Acute Liver Failure Medication
- Author: Gagan K Sood, MD; Chief Editor: BS Anand, MD more...
Multiple medications may be necessary in patients with acute liver failure because of the wide variety of complications that may develop from fulminant hepatic failure. Decreased hepatic metabolism and the potential for hepatotoxicity become central issues. In patients with liver failure from Amanita phalloides or acetaminophen toxicity, antidotes that effectively bind or eliminate the relevant toxins are essential.
Antidotes neutralize toxic agents and neutralize or counteract any form of poisoning.
Intravenous penicillin G is the drug of choice for the treatment of mushroom poisoning from Amanita phalloides. Its mode of action is unclear in this setting.
Silibinin is a water-soluble derivative of silymarin, which is the active ingredient in the herbal preparation milk thistle. This agent possesses antioxidant properties that may benefit liver disease management.
In patients who have recently ingested A phalloides, activated charcoal may bind the toxin and prevent absorption.
N-acetylcysteine is the drug of choice in acetaminophen overdose. N-acetylcysteine provides reducing equivalents to help restore depleted intrahepatic glutathione levels.
Intracranial hypertension in acute liver failure is managed initially by the use of osmotic diuretics such as mannitol.
Osmotic diuresis with intravenous mannitol is effective in the short term for decreasing cerebral edema. Administration of intravenous mannitol (in a bolus dose of 0.5-1 g/kg or 50-100 g) is recommended to treat intracranial hypertension in acute liver failure. The dose may be repeated once or twice, as needed, provided that serum osmolality has not exceeded 320 mOsm/L. Volume overload is a risk with mannitol use in patients with renal impairment and may necessitate the use of dialysis to remove excess fluid.
Barbiturate agents such as thiopental and pentobarbital may be considered when severe intracranial hypertension does not respond to other measures. Administration has been shown to effectively decrease intracranial pressure (ICP). Significant systemic hypotension frequently limits their use and may necessitate additional measures to maintain adequate mean arterial pressure.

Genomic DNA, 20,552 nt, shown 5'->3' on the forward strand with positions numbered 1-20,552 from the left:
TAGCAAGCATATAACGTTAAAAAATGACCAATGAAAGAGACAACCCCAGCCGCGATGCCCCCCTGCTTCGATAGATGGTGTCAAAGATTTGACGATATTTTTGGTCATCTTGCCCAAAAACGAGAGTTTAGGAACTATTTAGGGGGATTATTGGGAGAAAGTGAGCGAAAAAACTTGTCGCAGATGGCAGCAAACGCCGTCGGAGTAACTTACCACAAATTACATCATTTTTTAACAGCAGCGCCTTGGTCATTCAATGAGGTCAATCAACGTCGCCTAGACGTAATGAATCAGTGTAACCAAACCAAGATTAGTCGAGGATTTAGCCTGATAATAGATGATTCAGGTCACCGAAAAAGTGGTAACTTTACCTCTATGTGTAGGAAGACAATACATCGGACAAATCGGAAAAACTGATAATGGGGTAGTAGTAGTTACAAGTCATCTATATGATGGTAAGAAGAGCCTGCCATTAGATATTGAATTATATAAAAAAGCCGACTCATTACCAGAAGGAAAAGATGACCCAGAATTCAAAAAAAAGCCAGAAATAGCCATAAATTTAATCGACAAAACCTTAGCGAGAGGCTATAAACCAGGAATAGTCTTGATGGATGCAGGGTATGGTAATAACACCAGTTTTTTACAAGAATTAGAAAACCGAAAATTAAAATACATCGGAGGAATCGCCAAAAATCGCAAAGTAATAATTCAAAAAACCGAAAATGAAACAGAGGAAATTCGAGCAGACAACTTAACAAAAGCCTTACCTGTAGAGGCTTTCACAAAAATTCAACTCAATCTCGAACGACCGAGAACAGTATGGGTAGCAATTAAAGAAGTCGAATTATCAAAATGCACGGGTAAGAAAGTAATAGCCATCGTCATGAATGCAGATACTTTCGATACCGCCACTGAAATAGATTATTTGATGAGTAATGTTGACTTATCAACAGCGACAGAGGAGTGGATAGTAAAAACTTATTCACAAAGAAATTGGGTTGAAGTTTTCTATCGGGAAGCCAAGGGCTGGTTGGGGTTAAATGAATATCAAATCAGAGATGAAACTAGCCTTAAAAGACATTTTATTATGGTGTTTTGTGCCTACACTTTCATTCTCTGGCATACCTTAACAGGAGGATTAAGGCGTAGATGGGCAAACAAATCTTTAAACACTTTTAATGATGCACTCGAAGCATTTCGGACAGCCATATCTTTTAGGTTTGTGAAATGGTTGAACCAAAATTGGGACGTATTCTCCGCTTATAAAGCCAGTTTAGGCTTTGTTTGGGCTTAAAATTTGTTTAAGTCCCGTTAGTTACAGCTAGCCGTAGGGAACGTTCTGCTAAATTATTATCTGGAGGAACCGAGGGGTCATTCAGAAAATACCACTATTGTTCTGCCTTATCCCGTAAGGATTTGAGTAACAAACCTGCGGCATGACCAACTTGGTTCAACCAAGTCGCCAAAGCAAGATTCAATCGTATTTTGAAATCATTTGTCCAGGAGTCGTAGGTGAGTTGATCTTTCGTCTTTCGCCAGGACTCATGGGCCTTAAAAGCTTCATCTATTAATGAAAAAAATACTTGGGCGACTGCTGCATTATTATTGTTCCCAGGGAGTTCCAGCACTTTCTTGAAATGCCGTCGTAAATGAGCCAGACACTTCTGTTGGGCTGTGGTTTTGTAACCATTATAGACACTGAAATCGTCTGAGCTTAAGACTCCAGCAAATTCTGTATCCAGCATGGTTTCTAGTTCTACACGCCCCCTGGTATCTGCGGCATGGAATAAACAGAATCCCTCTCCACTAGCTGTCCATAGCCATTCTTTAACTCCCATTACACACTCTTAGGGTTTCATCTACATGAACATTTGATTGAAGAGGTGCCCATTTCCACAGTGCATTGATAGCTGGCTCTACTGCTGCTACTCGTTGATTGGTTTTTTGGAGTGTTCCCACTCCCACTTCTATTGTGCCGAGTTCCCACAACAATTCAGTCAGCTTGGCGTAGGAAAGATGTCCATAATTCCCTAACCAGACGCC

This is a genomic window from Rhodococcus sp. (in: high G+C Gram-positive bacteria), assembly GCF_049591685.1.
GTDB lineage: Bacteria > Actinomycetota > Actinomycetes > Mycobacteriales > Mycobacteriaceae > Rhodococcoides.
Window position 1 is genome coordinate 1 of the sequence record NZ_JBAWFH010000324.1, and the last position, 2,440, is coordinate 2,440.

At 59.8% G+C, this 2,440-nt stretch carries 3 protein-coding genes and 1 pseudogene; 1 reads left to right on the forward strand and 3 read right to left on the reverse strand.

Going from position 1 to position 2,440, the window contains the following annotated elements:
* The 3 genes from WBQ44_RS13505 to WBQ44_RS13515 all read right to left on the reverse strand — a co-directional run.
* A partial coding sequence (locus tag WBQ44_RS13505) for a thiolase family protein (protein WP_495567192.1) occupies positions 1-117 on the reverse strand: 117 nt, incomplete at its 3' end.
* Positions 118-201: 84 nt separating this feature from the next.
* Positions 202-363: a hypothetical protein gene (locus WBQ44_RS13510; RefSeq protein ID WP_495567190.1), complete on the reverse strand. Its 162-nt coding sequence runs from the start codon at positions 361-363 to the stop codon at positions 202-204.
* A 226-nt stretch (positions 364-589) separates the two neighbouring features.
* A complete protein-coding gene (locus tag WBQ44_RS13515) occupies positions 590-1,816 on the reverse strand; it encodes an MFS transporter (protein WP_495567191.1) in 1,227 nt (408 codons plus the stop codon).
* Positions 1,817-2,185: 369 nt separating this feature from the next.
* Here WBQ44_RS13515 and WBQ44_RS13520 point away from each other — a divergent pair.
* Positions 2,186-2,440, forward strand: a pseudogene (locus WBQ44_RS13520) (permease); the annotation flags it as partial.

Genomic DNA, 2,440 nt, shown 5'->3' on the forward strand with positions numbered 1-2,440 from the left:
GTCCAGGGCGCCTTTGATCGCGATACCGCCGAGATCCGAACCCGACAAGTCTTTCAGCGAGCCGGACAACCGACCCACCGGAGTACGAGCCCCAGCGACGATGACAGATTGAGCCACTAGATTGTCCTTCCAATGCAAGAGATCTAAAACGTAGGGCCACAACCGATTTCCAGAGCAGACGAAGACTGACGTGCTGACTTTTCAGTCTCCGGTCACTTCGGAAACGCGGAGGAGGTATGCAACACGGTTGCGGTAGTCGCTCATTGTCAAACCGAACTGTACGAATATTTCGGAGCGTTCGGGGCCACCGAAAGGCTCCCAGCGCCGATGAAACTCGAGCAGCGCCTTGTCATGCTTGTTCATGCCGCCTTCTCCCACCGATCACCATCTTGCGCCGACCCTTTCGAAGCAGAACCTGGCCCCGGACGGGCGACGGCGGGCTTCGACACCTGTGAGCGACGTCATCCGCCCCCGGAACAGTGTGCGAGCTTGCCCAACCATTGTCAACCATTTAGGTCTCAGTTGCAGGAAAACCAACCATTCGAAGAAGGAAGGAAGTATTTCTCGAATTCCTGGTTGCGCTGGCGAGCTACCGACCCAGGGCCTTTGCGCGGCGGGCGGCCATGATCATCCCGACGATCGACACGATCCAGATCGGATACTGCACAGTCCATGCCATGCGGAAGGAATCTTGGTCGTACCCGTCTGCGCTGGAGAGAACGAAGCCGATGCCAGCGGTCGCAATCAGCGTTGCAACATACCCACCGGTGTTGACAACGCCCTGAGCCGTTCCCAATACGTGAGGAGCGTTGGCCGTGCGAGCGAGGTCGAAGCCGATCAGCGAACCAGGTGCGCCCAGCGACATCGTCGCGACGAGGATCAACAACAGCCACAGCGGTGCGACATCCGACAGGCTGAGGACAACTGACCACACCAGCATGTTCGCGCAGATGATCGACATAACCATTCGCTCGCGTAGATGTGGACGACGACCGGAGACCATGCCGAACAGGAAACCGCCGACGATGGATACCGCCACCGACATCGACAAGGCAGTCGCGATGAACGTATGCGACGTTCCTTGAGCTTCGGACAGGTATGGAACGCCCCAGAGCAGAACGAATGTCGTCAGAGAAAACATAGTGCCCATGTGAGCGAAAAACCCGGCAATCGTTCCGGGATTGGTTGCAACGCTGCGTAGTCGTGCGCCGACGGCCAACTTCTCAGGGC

Pentobarbital is a short-acting barbiturate with sedative, hypnotic, and anticonvulsant properties. It may be used at high dosages to induce barbiturate coma for the treatment of refractory increased ICP. The recommended dose is 3-5 mg/kg intravenously as a loading dose, followed by infusion at 1-3 mg/kg/h intravenously.
Thiopental is an ultra–short-acting central nervous system depressant that decreases intracranial pressure. The recommended dose of thiopental for intracranial hypertension is 5-10 mg/kg as a loading dose, followed by an infusion of 3-5 mg/kg intravenously.
As patients with fulminant hepatic failure drift deeper into coma, the ability to protect their airway from aspiration decreases. Short-acting benzodiazepines in low doses may be used before intubation.
Midazolam is a shorter-acting benzodiazepine sedative-hypnotic useful in patients requiring acute and/or short-term sedation. Midazolam is used for sedation for mechanically ventilated patients. It is given through continuous intravenous infusion for sedation of intubated and mechanically ventilated patients.
Anesthetic agents such as propofol have sedative and hypnotic effects that are used for induction.
Propofol is a sedative-hypnotic that decreases the cerebral blood flow and intracranial hypertension. Propofol (50 mcg/kg/min) may be initiated before intubation and continued as an infusion.
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|Grade||Level of Consciousness||Personality and Intellect||Neurologic Signs||Electroencephalogram (EEG) Abnormalities|
|Subclinical||Normal||Normal||Abnormalities only on psychometric testing||None|
|1||Day/night sleep reversal, restlessness||Forgetfulness, mild confusion, agitation, irritability||Tremor, apraxia, incoordination, impaired handwriting||Triphasic waves (5 Hz)|
|2||Lethargy, slowed responses||Disorientation to time, loss of inhibition, inappropriate behavior||Asterixis, dysarthria, ataxia, hypoactive reflexes||Triphasic waves (5 Hz)|
|3||Somnolence, confusion||Disorientation to place, aggressive behavior||Asterixis, muscular rigidity, Babinski signs, hyperactive reflexes||Triphasic waves (5 Hz)|
|4||Coma||None||Decerebration||Delta/slow wave activity|